No discussion of the Renaissance—arguably the most important era in human history—would be complete without the inclusion of Leonard da Vinci. No individual personified the term “Renaissance man” more than da Vinci—artist, author, architect, inventor, scientist, and more.
An aphorism generally attributed to him—“Simplicity is the ultimate sophistication”—is especially relevant today. It should inspire us to rethink, re-architect, and redesign how we build cutting-edge cybersecurity defenses that go far beyond the next shiny new tool. Simplicity is often the foundation for tackling complex problems and solving them to achieve sustained results in the most efficient way possible.
For business leaders who have to deal with complexity, this concept is key. And by simplicity, I don’t mean simple. In fact, we must set ambitious, even audacious, goals for ensuring the continuous, long-term security of our data, our systems, our operations, and our people.
This is particularly important when we think about the rapidly changing nature of risk—everything from a rapid adoption of public cloud to mobile and agile workforce, “tool sprawl,” connected operational networks, increasingly automated adversary, the dark web, and the maze of compliance mandates.
It’s also critical as we embrace innovation and agility through iterative development, infrastructure and security as code, and virtualized workforces—exciting opportunities that, nonetheless, have the potential to create more complexity unless we lead with simpler approaches.
Simplicity is what helps our SecOps and business teams deal with the bombardment of technology that may give our organizations more opportunities for advancement, but also ups the stakes for cybersecurity. With hundreds of companies offering cybersecurity hardware, software, and services, it’s tougher than ever for organizations like yours to sort through it all to discern what works—and what works best.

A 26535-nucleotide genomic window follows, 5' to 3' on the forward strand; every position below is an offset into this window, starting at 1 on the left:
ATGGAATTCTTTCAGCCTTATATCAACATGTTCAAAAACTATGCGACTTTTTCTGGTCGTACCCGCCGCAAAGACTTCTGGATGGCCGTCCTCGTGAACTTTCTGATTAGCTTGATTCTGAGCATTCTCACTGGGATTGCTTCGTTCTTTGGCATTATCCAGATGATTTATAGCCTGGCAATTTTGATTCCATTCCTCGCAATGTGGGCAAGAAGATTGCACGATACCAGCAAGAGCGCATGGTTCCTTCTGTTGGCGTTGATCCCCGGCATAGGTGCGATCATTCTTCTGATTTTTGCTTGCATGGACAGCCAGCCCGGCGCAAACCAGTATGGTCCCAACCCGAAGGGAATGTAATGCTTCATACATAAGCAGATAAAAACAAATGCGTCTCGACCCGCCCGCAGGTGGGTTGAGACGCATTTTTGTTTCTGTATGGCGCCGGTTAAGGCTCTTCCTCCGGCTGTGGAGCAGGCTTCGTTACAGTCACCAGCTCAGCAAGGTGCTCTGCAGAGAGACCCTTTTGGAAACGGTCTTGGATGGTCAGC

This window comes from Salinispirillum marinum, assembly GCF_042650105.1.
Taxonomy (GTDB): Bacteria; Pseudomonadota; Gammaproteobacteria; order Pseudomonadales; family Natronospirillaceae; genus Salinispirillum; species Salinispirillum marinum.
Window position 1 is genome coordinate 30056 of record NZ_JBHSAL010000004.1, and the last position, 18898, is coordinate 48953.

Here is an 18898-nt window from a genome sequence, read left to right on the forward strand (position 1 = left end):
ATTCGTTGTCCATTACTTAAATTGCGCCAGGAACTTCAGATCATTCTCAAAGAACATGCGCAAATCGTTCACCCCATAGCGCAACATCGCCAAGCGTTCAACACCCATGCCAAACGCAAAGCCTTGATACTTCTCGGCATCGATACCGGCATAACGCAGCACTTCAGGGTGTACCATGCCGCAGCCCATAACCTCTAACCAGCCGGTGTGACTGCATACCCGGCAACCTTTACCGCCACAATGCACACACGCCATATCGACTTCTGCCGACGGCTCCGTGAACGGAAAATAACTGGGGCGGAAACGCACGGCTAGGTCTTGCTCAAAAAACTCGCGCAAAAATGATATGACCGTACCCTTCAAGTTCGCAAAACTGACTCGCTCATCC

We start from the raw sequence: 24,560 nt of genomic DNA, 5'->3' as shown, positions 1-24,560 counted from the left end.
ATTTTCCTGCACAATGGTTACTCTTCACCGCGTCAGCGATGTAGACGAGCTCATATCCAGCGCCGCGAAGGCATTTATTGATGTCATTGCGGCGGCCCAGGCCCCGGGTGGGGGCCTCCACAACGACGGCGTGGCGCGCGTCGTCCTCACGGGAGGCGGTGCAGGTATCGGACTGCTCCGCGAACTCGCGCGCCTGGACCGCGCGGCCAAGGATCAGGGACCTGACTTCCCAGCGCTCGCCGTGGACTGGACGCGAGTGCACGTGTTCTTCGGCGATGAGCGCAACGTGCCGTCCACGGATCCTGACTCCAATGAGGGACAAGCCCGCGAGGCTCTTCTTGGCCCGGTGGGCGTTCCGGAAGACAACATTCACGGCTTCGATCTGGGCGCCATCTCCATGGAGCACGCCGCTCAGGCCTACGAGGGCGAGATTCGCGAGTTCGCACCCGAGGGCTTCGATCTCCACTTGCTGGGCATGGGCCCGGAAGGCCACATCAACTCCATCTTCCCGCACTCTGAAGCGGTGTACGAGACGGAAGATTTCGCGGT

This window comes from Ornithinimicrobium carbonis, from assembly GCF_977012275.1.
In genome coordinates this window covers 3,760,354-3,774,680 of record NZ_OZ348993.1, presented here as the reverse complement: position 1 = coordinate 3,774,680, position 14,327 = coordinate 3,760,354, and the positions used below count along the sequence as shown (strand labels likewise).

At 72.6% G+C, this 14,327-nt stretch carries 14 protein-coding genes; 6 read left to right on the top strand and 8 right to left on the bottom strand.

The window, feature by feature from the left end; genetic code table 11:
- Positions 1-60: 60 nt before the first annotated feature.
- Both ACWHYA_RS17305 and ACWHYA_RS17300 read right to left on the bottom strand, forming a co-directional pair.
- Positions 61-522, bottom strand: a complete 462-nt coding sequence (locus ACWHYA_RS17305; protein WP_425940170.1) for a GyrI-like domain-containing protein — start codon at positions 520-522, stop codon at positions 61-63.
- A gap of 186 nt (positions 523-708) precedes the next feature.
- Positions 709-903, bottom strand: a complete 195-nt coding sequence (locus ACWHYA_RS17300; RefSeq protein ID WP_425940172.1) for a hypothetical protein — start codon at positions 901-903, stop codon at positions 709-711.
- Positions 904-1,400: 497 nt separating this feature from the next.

The notion of “defense in depth”—for years, the basis for most organizations’ cybersecurity strategies—no longer is effective. The very nature of our heterogeneous environments leads to dangerous and often-overlooked gaps in coverage, creating yawning vulnerability gaps. And we can’t solve the problem by ramping up our hiring efforts for two big reasons: the 3-million-person global cybersecurity skills shortage, and the increased use of bots, algorithms, machine learning, and very cheap and widely available exploit kits by cyberattackers.
Moreover, security operations centers (SOCs) are not effective as they are overwhelmed by event overload and a manual approach to an automated adversary. We need to simplify and transform security architecture and operations, and we need to do it now.
Where to start?
- Here are 8 steps to simplify cybersecurity
- How you can practice good cyber hygiene
- And much more on SecurityRoundtable.org
Take a page from da Vinci—use simplicity to tame the beast.
Naveen Zutshi is chief information officer at Palo Alto Networks.